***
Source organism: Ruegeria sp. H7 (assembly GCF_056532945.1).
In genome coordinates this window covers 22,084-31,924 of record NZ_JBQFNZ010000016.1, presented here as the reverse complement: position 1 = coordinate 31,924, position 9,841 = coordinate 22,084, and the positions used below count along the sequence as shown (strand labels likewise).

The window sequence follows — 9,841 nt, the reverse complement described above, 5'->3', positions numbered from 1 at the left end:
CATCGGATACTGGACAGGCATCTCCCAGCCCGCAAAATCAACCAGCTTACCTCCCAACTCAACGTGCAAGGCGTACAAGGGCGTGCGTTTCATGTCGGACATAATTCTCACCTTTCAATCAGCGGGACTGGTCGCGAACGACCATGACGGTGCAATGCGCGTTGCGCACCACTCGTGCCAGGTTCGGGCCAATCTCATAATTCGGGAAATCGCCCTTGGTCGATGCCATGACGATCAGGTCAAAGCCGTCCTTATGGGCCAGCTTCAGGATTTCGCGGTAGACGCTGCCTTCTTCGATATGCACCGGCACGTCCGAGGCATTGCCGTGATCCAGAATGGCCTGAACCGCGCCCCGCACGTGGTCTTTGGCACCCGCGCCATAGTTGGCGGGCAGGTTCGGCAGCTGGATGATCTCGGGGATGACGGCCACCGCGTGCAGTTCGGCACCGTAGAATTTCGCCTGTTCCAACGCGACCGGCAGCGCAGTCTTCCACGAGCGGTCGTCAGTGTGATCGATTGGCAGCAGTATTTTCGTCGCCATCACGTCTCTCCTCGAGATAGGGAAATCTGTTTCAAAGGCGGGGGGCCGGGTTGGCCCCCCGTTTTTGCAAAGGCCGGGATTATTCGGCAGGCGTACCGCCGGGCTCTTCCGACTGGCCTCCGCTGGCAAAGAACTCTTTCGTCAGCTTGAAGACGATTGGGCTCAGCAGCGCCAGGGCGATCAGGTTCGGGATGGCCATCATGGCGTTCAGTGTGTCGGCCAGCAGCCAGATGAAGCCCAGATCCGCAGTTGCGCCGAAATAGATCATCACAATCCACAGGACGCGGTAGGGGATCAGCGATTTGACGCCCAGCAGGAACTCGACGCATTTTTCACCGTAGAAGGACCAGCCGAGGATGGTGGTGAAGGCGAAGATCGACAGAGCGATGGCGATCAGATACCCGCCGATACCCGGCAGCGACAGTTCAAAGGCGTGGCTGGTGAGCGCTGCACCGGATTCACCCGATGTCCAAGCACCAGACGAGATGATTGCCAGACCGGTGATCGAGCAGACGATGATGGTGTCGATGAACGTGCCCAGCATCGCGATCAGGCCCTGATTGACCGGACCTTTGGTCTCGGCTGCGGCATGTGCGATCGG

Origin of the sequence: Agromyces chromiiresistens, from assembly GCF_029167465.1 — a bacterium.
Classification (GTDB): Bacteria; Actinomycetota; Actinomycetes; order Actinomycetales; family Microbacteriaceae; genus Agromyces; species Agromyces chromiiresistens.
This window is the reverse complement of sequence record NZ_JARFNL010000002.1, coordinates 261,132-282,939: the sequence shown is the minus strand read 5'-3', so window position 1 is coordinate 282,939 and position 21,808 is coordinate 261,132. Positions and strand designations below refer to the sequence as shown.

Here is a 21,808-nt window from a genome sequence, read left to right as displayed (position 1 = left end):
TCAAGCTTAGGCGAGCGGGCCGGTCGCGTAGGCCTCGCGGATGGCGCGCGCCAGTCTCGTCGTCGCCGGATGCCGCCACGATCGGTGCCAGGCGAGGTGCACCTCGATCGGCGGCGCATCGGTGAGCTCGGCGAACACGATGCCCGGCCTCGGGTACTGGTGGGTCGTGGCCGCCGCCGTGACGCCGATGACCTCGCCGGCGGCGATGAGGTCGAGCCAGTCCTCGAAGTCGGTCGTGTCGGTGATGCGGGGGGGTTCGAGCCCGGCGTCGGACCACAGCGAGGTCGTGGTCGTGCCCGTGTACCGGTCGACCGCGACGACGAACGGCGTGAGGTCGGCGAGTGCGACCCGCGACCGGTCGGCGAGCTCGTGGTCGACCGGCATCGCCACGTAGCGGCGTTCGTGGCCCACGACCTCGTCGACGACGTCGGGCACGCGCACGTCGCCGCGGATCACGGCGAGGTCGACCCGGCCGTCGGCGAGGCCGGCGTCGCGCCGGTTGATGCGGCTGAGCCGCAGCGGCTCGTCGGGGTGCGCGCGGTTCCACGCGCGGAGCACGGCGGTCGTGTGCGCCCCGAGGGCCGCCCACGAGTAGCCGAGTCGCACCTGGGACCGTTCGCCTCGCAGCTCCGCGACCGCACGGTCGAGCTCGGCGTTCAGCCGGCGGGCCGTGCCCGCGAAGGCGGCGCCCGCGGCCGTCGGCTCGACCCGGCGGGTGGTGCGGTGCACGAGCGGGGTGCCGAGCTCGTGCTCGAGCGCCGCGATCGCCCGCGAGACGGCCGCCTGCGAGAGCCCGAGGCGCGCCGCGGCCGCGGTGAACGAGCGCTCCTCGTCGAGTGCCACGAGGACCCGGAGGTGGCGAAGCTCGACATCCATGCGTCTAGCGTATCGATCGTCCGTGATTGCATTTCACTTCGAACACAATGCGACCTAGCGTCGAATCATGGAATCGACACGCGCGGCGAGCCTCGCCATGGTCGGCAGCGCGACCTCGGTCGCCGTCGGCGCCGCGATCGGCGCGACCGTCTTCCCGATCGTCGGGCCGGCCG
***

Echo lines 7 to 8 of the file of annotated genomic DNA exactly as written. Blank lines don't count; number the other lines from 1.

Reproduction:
This window is the reverse complement of sequence record NZ_JARFNL010000002.1, coordinates 261,132-282,939: the sequence shown is the minus strand read 5'-3', so window position 1 is coordinate 282,939 and position 21,808 is coordinate 261,132. Positions and strand designations below refer to the sequence as shown.

Here is a 21,808-nt window from a genome sequence, read left to right as displayed (position 1 = left end):